Jaimee Fourlis in action against Caroline Wozniacki at the French Open.
Jaimee Fourlis in action against Caroline Wozniacki at the French Open. CAROLINE BLUMBERG

Fourlis' star on rise after pushing Wozniacki all the way

JAIMEE Fourlis entered the French Open as one of the lowest-ranked and, to Europeans, most obscure players in the draw.

More than two hours later, the Melbourne teenager emerged with new-found status - a future star.

Beaten 6-4 3-6 6-2 in the first round at Roland Garros by former world No 1 Caroline Wozniacki, Fourlis confirmed what most Australians already knew.

She is the authentic article, a self-proclaimed high achiever who is still studying Year 12 via distance education.

Stubbornly denied by an opponent nine years older, 17-year-old Fourlis franked her reputation as a mustering tennis force.

In a contest she could easily have won, Fourlis saved two match performances before bowing out in the performance of her life.

When Wozniacki greeted the young Victorian at the net, she spoke for every spectator on Court Suzanne Lenglen.

"Great match," the Dane said before Fourlis left the arena to raucous applause.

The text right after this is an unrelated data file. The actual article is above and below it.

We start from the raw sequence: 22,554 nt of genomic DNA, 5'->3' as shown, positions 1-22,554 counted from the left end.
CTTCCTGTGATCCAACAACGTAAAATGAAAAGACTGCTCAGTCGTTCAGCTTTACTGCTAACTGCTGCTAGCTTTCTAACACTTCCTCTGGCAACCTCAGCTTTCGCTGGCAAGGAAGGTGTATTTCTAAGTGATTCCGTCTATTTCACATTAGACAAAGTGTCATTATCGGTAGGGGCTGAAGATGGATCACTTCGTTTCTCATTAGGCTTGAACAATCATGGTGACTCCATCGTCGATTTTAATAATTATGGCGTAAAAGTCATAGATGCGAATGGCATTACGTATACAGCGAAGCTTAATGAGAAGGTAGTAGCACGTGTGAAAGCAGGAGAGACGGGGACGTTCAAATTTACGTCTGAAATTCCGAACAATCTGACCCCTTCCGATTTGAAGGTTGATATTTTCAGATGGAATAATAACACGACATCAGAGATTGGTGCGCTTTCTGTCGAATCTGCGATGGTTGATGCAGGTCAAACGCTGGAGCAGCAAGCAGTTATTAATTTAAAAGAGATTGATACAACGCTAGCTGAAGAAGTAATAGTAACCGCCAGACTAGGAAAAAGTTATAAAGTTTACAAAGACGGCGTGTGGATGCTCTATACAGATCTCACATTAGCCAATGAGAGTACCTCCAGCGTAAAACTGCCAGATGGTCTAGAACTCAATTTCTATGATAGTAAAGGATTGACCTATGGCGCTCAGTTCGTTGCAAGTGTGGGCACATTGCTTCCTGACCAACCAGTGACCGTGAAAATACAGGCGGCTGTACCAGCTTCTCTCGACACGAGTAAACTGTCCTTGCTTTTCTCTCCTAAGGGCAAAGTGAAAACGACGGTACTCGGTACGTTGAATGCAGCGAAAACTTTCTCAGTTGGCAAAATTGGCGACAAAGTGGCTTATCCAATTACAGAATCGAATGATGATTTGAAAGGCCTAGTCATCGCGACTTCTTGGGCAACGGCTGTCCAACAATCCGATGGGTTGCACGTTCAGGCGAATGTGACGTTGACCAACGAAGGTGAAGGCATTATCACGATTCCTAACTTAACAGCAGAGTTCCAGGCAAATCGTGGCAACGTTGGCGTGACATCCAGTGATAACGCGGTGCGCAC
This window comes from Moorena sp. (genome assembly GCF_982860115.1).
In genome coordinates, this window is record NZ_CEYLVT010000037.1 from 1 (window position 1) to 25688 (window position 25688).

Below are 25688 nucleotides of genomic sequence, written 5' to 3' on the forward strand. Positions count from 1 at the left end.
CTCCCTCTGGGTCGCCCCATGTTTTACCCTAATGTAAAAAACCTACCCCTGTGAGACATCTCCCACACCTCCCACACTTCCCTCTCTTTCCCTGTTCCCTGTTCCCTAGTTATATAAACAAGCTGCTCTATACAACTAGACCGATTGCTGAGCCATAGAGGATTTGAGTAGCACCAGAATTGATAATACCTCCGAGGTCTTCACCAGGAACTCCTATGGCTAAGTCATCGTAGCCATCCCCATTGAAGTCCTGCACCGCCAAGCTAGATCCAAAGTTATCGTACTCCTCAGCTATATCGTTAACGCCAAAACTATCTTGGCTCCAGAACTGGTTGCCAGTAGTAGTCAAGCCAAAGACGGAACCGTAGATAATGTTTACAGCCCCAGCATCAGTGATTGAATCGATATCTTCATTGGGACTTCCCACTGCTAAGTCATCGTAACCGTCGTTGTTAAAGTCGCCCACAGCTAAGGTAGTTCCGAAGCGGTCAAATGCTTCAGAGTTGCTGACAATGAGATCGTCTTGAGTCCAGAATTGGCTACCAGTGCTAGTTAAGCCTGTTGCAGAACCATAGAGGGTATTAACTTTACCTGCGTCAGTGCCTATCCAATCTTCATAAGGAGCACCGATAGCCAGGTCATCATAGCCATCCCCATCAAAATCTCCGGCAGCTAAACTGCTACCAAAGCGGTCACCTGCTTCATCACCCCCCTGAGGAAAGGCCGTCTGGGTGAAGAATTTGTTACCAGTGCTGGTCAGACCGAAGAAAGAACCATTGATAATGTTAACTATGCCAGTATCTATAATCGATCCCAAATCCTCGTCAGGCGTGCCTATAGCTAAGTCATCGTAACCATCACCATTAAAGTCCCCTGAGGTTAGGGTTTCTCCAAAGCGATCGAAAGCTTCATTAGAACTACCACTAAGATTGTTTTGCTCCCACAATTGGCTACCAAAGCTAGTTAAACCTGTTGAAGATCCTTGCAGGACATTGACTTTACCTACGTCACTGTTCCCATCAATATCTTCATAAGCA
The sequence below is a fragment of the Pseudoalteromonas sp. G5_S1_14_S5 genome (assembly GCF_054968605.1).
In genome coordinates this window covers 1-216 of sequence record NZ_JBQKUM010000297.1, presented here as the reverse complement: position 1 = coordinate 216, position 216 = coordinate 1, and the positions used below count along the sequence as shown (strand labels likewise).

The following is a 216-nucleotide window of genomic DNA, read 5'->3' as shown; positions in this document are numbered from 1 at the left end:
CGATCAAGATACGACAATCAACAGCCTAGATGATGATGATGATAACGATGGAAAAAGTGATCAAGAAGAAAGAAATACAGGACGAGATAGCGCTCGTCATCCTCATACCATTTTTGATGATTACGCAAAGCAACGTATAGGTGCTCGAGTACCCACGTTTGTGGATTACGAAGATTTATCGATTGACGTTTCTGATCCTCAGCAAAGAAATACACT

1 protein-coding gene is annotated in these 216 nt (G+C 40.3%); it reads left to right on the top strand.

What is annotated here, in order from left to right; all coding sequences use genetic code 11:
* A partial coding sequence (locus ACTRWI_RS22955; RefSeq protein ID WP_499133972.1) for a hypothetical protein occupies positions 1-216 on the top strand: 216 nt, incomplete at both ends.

Ranked 337th in the world, Fourlis was contesting only her second major against an opponent with a long and decorated history.

Wozniacki is a dual grand slam runner-up, spent 67 weeks at No 1 in 2010-11 and has career earnings of more than $US22million.

But she was taken to the brink by the fearless Victorian, who thumped 36 winners to Wozniacki's 12 but made 54 unforced errors to the the Dane's 32.

Wozniacki claimed only six more points for the match 91-85, while Fourlis could capitalise on only three of 11 break points.

Athletic and powerful, Fourlis won Tennis Australia's wildcard playoff - just as she had at Melbourne Park in January - and almost cashed it in with a huge upset.

If not for inexperience, the feisty right-hander would have prevailed.

Introduced to tennis by her father Bill 12 years ago, Fourlis certainly created plenty of opportunities with adventurous shot-making not often seen on the women's tour.

Her backhand was a potent weapon against defensive Wozniacki but impulsiveness sabotaged the Australian at crucial junctures.

After splitting sets, Wozniacki's steadiness was the decisive factor late in the match.

Fourlis served as orange girl with fellow rising star Destanee Aiava for the Australian Fed Cup against Serbia, a rite of passage to bigger things.

Her loser's cheque of about $52,000 almost doubles her career prizemoney.

Defending champion Garbine Muguruza ousted 2010 winner Francesca Schiavone 6-2 6-4 despite a severe bout of late-match nerves.

Former world No 1 Jelena Jankovic was ambushed by Dutch qualifier Richel Hogenkamp, losing 6-2 7-5.